QSAR Modeling of SARS-CoV Mpro Inhibitors Identifies Sufugolix, Cenicriviroc, Proglumetacin, and other Drugs as Candidates for Repurposing against SARS-CoV-2.

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The main protease (Mpro) of the SARS-CoV-2 has been proposed as one of the major drug targets for COVID-19. We have identified the experimental data on the inhibitory activity of compounds tested against the closely related (96 % sequence identity, 100 % active site conservation) Mpro of SARS-CoV. We developed QSAR models of these inhibitors and employed these models for virtual screening of all drugs in the DrugBank database. Similarity searching and molecular docking were explored in parallel, but docking failed to correctly discriminate between experimentally active and inactive compounds, so it was not relied upon for prospective virtual screening. Forty-two compounds were identified by our models as consensus computational hits. Subsequent to our computational studies, NCATS reported the results of experimental screening of their drug collection in SARS-CoV-2 cytopathic effect assay (https://opendata.ncats.nih.gov/covid19/). Coincidentally, NCATS tested 11 of our 42 hits, and three of them, cenicriviroc (AC50 of 8.9 μM), proglumetacin (tested twice independently, with AC50 of 8.9 μM and 12.5 μM), and sufugolix (AC50 12.6 μM), were shown to be active. These observations support the value of our modeling approaches and models for guiding the experimental investigations of putative anti-COVID-19 drug candidates. All data and models used in this study are publicly available via Supplementary Materials, GitHub (https://github.com/alvesvm/sars-cov-mpro), and Chembench web portal (https://chembench.mml.unc.edu/).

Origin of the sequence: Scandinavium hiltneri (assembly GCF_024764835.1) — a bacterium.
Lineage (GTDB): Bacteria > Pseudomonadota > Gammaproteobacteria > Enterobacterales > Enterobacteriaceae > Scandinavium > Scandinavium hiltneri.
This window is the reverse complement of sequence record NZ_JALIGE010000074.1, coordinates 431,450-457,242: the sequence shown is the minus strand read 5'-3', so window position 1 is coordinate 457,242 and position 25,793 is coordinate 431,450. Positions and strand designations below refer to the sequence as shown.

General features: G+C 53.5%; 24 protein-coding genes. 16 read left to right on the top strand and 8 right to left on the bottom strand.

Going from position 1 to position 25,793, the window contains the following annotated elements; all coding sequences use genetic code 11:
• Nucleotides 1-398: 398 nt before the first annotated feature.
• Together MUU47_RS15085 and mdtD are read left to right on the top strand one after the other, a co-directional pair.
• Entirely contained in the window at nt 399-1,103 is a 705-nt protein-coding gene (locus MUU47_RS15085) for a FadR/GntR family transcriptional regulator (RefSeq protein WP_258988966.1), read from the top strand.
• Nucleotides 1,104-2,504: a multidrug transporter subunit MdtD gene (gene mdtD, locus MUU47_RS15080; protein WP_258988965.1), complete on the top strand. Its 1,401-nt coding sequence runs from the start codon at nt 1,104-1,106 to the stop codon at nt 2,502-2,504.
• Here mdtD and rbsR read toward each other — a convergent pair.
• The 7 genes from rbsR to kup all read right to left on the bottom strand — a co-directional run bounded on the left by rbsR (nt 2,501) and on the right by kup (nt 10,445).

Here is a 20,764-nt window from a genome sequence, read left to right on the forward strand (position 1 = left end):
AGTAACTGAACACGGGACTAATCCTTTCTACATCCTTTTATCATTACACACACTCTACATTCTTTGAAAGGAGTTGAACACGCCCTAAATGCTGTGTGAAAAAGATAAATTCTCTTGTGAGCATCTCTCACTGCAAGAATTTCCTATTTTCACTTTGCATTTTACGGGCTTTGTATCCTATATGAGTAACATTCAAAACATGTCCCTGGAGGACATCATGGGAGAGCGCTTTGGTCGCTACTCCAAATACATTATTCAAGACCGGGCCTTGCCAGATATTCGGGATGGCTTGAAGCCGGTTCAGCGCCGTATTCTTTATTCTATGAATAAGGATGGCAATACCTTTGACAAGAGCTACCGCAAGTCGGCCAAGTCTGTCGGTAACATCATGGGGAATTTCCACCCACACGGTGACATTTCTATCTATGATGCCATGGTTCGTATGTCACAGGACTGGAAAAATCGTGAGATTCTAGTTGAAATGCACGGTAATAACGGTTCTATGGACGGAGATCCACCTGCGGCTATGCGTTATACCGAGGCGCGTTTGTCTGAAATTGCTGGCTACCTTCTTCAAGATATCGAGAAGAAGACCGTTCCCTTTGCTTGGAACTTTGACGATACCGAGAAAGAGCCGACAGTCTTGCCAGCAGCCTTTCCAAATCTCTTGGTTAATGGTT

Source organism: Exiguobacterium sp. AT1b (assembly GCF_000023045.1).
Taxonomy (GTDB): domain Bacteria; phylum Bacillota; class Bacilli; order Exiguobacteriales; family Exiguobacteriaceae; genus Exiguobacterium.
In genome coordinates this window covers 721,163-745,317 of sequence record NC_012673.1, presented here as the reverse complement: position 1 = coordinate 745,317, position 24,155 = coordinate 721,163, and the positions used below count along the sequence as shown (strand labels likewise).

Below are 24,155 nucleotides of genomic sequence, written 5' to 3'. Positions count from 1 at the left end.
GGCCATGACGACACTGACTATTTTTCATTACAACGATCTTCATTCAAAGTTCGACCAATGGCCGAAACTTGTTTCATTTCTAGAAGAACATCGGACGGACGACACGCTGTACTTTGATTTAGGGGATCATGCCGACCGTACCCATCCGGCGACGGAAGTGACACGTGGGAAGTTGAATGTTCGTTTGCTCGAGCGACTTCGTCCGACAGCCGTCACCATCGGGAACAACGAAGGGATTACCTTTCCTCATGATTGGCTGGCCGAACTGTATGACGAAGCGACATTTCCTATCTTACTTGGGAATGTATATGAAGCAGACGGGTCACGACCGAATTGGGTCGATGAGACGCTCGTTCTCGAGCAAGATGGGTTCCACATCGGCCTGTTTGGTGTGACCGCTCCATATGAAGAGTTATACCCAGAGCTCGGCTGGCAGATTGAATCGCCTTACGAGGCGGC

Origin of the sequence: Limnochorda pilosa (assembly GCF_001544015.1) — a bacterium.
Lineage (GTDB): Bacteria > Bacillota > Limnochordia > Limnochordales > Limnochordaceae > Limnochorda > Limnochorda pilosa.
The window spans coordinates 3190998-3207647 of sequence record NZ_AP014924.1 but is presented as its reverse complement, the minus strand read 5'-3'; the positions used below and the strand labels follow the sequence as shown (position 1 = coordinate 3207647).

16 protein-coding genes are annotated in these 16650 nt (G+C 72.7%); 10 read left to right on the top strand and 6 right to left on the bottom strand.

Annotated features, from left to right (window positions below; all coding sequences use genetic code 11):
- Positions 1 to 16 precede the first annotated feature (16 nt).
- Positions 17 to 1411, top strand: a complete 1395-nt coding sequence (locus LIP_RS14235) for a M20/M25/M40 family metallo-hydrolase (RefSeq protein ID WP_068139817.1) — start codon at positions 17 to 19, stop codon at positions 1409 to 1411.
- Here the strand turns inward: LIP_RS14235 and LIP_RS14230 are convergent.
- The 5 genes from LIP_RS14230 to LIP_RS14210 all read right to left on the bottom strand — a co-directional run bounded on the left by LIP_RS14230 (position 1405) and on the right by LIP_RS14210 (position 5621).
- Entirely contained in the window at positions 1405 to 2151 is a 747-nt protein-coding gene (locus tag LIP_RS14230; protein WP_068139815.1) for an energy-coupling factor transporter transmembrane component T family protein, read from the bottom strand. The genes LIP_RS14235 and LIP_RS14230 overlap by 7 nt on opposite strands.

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This is an abstract of the clinical research article “QSAR Modeling of SARS-CoV Mpro Inhibitors Identifies Sufugolix, Cenicriviroc, Proglumetacin, and other Drugs as Candidates for Repurposing against SARS-CoV-2.” This clinical research article was published in the medical journal Molecular informatics on 2021-01-06 and has been categorised as belonging to the clinical specialty of Coronavirus. To read the full clinical research article or obtain a PDF (if available) use the links directly above. To discover more of the latest Coronavirus clinical research articles from the medical journal Molecular informatics please click the link below. For more of the latest Coronavirus research articles from other leading medical journals click the link that says Coronavirus next to the stethoscope icon at the top of the page. You can further filter clinical research articles by sub-specialties within Coronavirus using the navigation menu at the top of the page.